Jepson – Johnstone Trail – Lover’s Lost

Jepson – Johnstone Trail – Lover’s Lost

Signup – Meetup

Signup Details:

  • Registration will be handled in Meetup online or with the app. Sign ups to Meetup are free for participants using your Google, Apple, or Facebook account or by using an email address.
  • You must also digitally sign the CNPS waiver with WaiverSign. New! You only need to sign the waiver for Marin CNPS events once in 2024. 2024 Marin CNPS WaiverSign Link
  • This field trip is limited to 20 participants. Please only sign up if you plan to attend.
  • Contact the leader with any questions.

Tomales Bay State Park has botanical treasures any time of the year, from the Zen-like environ­ment of the bishop pine forest through mixed hard­woods to ledum swamps and decomposed granite beaches along the bay. Bring your mushroom identification books along too.

Be prepared: Recall the plight of the couple who wandered from this trail on Valentine’s Day 2020 and were lost for over a week. To avoid their fate, please stock your packs with the essential equipment for any hike:

  • navigation (map & cell phone);
  • food & water;
  • protection from sun, rain, and wind (dress in layers w/sturdy shoes);
  • first aid kit;
  • emergency whistle;
  • helpful extras: shelter (space blanket), headlamp, knife, and fire (matches).

Meet at the small unmarked parking area at the top of the Jepson Trail, which is located just south of the entrance to Tomales Bay State Park on Pierce Point Rd. To get there from central Marin, go out Sir Francis Drake Blvd., several miles past Inverness. At the fork in the road, bear right onto Pierce Point Rd., and go approximately one mile to the parking area. If you see the entrance sign to Tomales Bay State Park (Heart’s Desire), you have gone too far, so turn around and go back 200 yards. Heavy rain cancels. Call Ann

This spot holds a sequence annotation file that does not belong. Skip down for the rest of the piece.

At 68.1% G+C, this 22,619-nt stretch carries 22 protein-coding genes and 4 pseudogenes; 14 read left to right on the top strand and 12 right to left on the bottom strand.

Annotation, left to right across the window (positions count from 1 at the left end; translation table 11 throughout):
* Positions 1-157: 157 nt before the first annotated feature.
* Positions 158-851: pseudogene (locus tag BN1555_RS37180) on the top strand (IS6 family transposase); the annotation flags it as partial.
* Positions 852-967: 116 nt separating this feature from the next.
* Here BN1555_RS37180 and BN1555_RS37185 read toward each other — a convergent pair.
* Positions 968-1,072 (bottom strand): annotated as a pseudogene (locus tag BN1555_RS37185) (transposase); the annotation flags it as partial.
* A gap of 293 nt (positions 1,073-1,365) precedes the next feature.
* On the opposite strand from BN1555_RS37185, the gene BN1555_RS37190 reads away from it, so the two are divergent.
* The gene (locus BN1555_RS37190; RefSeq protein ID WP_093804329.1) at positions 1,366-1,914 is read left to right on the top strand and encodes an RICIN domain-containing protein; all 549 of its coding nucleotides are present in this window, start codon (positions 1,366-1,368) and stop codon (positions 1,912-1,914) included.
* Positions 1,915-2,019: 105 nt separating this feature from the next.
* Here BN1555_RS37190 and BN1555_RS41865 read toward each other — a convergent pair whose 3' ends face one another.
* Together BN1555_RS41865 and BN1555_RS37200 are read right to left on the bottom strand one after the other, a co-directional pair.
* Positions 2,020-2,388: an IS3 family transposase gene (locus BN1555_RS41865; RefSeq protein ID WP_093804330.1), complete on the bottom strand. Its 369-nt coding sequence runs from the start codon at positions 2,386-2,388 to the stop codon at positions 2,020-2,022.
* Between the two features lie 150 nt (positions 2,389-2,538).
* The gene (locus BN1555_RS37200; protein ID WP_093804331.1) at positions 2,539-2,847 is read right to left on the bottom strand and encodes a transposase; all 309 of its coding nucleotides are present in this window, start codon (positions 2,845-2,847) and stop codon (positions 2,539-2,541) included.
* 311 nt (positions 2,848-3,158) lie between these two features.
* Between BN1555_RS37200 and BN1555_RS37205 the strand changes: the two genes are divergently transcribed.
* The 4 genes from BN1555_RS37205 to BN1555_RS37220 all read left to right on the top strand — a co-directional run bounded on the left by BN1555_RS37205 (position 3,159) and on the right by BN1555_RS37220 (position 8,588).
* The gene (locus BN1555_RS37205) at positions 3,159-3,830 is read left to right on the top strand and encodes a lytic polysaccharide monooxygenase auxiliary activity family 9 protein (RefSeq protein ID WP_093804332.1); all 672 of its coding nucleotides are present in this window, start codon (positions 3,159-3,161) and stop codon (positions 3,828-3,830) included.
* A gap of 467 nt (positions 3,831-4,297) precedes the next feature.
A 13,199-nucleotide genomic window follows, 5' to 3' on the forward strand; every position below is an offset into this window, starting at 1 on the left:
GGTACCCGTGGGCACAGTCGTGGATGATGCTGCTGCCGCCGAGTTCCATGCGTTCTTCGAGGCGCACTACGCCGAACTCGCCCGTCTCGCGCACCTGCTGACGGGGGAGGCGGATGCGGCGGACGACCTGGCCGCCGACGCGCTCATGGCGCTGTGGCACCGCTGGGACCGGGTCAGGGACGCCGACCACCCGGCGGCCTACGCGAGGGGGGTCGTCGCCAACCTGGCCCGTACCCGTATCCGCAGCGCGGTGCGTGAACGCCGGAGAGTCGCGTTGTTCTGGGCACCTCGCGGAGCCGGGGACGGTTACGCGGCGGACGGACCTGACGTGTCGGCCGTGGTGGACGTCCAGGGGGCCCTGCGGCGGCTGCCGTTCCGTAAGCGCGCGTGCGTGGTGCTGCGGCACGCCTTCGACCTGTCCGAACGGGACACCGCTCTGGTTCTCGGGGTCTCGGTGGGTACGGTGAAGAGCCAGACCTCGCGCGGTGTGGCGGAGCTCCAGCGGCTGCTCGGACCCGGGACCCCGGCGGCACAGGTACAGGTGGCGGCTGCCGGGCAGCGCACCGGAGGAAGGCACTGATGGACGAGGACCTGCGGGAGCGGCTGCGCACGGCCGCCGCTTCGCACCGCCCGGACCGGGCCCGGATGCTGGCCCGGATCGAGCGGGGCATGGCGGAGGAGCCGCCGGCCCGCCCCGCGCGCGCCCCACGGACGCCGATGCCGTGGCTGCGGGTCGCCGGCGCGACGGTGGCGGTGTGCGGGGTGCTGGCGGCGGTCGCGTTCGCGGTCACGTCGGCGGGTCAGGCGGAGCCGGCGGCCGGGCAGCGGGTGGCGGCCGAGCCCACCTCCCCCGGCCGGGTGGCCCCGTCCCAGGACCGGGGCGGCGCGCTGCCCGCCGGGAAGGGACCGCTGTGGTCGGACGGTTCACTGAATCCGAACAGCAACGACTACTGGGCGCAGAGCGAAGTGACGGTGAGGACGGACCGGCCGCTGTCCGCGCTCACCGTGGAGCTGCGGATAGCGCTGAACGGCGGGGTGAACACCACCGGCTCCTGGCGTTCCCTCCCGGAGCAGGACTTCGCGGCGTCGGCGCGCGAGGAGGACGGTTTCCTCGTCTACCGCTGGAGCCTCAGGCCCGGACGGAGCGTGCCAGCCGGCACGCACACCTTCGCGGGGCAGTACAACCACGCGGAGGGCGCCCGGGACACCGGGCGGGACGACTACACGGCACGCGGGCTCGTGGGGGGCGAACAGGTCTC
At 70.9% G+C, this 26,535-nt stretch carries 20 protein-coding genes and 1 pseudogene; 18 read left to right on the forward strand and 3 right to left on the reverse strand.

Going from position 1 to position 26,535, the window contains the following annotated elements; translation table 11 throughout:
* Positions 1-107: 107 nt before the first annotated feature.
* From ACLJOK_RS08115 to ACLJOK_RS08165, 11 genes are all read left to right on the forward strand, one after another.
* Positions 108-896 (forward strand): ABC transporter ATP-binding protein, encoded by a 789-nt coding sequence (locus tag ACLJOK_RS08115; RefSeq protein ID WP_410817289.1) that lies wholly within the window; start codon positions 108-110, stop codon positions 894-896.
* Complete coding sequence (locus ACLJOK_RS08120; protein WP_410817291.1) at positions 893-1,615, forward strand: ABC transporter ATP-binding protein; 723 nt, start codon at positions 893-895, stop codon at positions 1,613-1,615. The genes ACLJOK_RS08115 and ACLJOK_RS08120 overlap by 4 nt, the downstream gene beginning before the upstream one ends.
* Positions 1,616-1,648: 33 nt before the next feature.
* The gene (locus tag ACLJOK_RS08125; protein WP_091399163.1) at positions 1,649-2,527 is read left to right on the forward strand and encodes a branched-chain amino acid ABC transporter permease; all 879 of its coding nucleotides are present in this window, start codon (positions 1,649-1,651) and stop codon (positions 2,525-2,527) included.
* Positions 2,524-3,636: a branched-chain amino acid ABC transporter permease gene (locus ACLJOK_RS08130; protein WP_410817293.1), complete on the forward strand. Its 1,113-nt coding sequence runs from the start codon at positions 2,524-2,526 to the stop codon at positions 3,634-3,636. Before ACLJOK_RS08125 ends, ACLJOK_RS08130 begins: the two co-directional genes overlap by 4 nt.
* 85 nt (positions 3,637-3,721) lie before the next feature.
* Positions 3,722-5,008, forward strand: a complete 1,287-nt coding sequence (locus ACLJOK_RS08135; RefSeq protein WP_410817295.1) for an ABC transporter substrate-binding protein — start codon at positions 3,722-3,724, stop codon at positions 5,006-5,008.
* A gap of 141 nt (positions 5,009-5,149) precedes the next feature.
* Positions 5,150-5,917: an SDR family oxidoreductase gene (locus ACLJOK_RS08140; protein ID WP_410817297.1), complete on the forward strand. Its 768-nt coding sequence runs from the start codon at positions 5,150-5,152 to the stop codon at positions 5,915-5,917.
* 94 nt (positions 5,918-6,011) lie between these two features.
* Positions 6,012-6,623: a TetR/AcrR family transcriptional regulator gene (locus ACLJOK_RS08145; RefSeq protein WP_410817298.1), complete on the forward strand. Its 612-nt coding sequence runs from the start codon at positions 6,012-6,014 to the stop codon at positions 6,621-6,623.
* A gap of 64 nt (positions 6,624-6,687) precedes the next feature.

California State Board of Forestry and Fire Protection Vegetation Treatment Program Draft Programmatic Environmental Impact Report

In April 2013 the Marin chapter submitted comments on the California State Board of Forestry and Fire Protection Vegetation Treatment Program Draft Programmatic Environmental Impact Report. The Chapter criticized the report for taking a one-size-fits-all approach to fire management that ignored the uniqueness of Marin’s Mt. Tamalpais that with its unique assemblage of plant species is a biological hotspot for California and the world. The report is also seriously deficient due to a lack of specificity which leads the report to the faulty conclusion that there will be no significant environmental impacts from a program to clear more than 2,000,000 acres of incredibly diverse ecosystem per decade. Chapter comments included a number of questions including seeking the justification for proposing to increase burning by 36% and why the report failed to emphasize land-use planning and making defensible space.

Marin CNPS comments on Cal Fire DPEIR for Vegetation Treatment Program